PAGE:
There’s a lot of pressure this time of year to be joyful and festive. With lights strung on houses and trees, glistening in the snowy nights, upbeat Christmas music playing in all the stores and warm wishes being sent in holiday greeting cards, it’s easy to get wrapped up in it. People are generally nice and pleasant to be around.

But for some, the holiday season isn’t as jolly. Seasonal depression has settled in, you’re rarely outside when the sun is out and there’s a lot of pressure to be happy despite all of it.

This holiday season, I encourage everyone to be extra kind to those around them. Just because someone doesn’t like Christmas or doesn’t want to take part in the season’s festivities doesn’t necessarily mean they’re a grinch. You never know what someone’s story is — they could be using all their energy just to keep it together — so please, be kind.

A rough childhood, an eating disorder, mental illness, an abusive relationship, financial stress, the anniversary of a loved one’s death, family drama, addiction or just general burnout are just some of the reasons someone might not enjoy the season. Maybe they don’t have a reason and they just don’t like the season — that’s OK, too.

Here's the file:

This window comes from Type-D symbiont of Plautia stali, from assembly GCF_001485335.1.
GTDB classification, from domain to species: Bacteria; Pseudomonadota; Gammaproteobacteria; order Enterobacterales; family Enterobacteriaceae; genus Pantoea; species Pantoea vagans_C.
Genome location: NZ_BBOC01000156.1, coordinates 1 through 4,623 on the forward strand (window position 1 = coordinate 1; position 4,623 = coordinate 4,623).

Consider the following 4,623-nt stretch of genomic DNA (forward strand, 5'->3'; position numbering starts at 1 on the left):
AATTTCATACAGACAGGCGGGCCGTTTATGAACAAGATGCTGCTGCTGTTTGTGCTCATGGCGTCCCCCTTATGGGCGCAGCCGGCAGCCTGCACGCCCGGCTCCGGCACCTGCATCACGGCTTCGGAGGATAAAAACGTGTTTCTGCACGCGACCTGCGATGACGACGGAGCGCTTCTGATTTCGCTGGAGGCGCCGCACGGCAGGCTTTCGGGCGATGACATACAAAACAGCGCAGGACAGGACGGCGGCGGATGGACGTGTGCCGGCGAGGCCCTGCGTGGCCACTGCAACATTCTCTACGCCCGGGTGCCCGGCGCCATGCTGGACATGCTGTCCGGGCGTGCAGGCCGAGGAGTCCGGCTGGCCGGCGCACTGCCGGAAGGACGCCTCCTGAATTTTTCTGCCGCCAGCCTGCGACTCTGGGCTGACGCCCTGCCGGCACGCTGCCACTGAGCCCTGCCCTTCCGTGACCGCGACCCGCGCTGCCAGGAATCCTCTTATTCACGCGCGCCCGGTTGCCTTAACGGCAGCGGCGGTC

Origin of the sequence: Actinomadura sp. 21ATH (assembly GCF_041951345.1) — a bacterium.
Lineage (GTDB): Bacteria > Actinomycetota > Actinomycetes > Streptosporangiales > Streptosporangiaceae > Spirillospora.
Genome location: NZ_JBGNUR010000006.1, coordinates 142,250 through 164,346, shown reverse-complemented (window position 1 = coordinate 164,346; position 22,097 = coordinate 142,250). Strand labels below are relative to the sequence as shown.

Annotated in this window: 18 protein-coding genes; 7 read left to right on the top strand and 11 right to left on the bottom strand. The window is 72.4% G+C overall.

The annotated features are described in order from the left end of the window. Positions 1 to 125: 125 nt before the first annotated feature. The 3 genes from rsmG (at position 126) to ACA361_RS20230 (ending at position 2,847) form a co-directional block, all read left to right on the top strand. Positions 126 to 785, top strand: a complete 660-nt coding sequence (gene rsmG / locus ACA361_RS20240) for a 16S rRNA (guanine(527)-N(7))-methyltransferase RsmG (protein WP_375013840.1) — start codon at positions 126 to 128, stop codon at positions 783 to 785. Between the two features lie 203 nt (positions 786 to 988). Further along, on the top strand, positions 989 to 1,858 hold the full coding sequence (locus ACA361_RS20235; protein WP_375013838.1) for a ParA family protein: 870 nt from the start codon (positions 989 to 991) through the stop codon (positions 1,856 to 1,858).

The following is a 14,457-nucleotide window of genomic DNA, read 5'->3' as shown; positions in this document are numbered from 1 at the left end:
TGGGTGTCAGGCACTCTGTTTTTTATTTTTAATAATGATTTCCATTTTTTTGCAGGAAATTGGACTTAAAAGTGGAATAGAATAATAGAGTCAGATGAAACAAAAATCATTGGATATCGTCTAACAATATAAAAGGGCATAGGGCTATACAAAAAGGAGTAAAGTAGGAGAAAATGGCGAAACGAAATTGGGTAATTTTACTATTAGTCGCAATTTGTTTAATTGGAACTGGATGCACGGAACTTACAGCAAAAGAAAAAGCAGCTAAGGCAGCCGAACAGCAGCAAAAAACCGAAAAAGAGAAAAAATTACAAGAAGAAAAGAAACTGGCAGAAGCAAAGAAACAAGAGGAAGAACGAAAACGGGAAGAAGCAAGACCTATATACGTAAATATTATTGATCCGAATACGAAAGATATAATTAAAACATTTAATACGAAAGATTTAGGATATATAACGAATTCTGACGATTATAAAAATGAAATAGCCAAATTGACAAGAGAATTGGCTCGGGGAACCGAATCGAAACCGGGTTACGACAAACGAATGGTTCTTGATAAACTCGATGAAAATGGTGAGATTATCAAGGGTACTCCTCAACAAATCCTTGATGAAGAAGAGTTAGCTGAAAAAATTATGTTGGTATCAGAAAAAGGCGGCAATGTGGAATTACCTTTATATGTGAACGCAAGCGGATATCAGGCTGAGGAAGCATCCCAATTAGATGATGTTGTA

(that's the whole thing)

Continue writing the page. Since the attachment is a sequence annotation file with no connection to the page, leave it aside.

So please, be careful of your word choices and don’t be so quick to judge. If you notice someone isn’t as upbeat as usual, reach out. Ask how they are doing and if they need anything. Be cautious not to project your feelings onto them.

If you are someone who has a hard time during the holidays, here’s your reminder that it’s OK not to be OK. Don’t feel pressured to participate in something if it’s going to make you feel worse in the end.

There are resources available if the holidays get to be too much. The National Suicide Prevention Hotline number is 1-800-273-8255. You can also text HOME to 74174 to text with a trained crisis counselor. Locally, telephone and mobile crisis services are available 24 hours a day, seven days a week by calling Crisis Services at 814-362-4623 or 800-459-6568. If warranted, a mobile crisis worker can be sent to assist with the crisis situation.

Halie Kines is the associate editor of the Reporter Argus. She can be reached at